How to embed transparencies in a DIY resin bangle
This tutorial is graciously shared by Rona Phillips
I could get no in-depth help from anyone on how to work with transparencies and add them to resin jewelry. So I decided to learn this process myself and on my own. It took time through trial and error to get as far as I am now. Which is not that far! A lot of experiments went into the trash can. I tried different resins until I found one that worked wonderfully, thanks to Super Clear Resin. I still have problems with bubbles in the resin, but I am still working out the kinks. I tried different kinds of transparencies until I found one that works really well. So here it is for all the people who what to make their own Bangle and personalize it with transparencies. I do not sell any of my resin creations on line or anywhere else. I do it for the pure pleasure of doing it.
List of materials:
- –Resin Obsession Super Clear Resin
- –Large 10-oz. Reusable Mixing Cups
- –Resin Bangle mold of your choice
- -Computer Grafix Pk/50 Clear Ink Jet Film 8.5×11″
- -Wet Dry sand paper 400-600-800-1500
- –Novus Plastic Polish System
- -Two Part Epoxy (5 min)
- -photo-sketch-painting-or art work on computer
- -Tooth picks and or wooden skewers
- –Glitter (optional)
- -Scissors and ruler
- -Teflon sheet (optional)
- -Wax paper
- –Rubber gloves
I make my own molds from forms I make from polymer clay. I make the forms to fit my exact wrist measurements. I also make the form very tall, so that way I can make small – medium – tall – or very tall bangles with one mold. I love very tall bangles that look almost like a bracer cuff. I also like my bangles very thin. If you do not make your own molds, you will have to decide on a mold to purchase. After you have decided on a mold, you will have to measure the inside of the mold. You will need to know the measurements for your transparency. You can use paper to make a template and tape the ends together to see if it fits inside of your mold.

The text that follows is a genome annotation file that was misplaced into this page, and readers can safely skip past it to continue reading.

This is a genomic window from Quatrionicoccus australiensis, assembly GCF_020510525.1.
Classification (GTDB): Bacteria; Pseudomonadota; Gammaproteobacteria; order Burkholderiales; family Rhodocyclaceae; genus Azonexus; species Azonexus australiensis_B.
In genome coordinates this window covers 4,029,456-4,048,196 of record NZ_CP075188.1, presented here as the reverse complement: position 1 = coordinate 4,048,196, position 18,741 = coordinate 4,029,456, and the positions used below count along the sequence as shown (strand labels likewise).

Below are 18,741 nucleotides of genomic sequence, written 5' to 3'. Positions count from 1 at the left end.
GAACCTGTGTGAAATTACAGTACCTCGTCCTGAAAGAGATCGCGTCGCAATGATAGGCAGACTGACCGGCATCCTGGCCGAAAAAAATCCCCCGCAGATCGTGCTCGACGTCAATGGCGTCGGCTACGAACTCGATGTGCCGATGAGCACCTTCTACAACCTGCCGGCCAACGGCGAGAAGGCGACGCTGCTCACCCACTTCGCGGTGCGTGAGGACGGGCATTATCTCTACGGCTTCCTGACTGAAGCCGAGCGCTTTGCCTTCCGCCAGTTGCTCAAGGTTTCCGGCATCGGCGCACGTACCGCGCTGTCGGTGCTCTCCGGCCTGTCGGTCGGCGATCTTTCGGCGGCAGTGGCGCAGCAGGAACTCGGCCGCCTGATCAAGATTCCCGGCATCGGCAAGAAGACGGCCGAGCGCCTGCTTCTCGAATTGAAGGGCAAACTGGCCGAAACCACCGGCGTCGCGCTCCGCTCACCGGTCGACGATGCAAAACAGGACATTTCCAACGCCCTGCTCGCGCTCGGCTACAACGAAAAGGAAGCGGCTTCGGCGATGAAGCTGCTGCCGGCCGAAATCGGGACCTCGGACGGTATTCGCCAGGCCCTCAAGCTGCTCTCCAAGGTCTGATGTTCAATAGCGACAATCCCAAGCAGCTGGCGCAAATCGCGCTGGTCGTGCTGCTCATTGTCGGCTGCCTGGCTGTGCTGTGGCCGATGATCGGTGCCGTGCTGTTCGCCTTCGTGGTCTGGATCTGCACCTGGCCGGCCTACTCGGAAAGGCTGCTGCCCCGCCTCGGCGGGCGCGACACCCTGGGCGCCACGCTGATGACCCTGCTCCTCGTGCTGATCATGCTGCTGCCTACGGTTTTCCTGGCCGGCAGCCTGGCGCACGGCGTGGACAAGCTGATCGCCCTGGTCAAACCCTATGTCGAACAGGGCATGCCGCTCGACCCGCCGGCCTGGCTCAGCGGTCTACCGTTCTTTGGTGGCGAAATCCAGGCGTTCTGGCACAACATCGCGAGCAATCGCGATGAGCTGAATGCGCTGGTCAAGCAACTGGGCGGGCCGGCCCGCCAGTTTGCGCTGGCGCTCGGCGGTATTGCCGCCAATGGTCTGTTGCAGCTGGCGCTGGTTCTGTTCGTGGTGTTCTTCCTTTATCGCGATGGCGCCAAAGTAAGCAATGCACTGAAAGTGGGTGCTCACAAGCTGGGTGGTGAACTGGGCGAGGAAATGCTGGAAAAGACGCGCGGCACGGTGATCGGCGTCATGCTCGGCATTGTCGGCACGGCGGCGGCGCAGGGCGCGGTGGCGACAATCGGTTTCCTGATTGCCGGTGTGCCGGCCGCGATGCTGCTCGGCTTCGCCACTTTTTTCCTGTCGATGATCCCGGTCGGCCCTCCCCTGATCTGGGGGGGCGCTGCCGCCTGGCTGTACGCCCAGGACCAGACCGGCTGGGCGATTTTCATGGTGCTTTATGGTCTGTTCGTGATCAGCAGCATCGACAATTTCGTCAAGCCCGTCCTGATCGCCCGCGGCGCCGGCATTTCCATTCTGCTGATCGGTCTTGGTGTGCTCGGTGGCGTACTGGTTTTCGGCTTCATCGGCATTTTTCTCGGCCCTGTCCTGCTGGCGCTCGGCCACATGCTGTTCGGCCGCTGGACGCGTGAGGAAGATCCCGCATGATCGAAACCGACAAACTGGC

You will have to choose a photo – sketch – painting – or art work that you want to use to print onto the transparency. I do suggest that you use your own personal photos – sketch – painting – or art works. I would not use anyone else’s art work to print onto your transparency, due to copyright laws etc etc. If you plan on selling your pendants you will need to read up on copyright laws etc etc.
There are lots of different types of photo programs you can use to manipulate your photograph or artwork. I take photos or art work and manipulated them in two different photo programs I got for free on line. I intensify the colors and some times I used some cool effects. See my other tutorial on this web site called “Make your own resin pendant using transparencies”. I do suggest that you intensify the colors in your photo, so you can see them better in your bangle. After you are done with your photo manipulation, you will have to resize it so it will fit into your mold. I do suggest make enough photo’s to fill a full page up, so you do not waste any of the transparency sheets. When you are ready to print out on your transparencies, make sure go to printing preferences and change the features. Other transparency films – Best – portrait – Print in color – then click on OK. Be sure to print on the correct side of the transparency. There is only one side you can print on. It will not be the shiny slick side; it will be the textured side that you print on. This is very important!
After I print out my transparencies, I let them sit over night in place fuzz and lint can not get on them. This is probably not necessary, but I take no chances. Measure out your transparency and cut it out.
You will then have to cut out a very thin strip of a transparency, to glue the bangle transparency together into a circle.
I use a small Teflon sheet to tape the small transparency strip to. Make sure if you use words, they are face down.
I then take a scrap piece of the transparency and mix up epoxy according to instructions.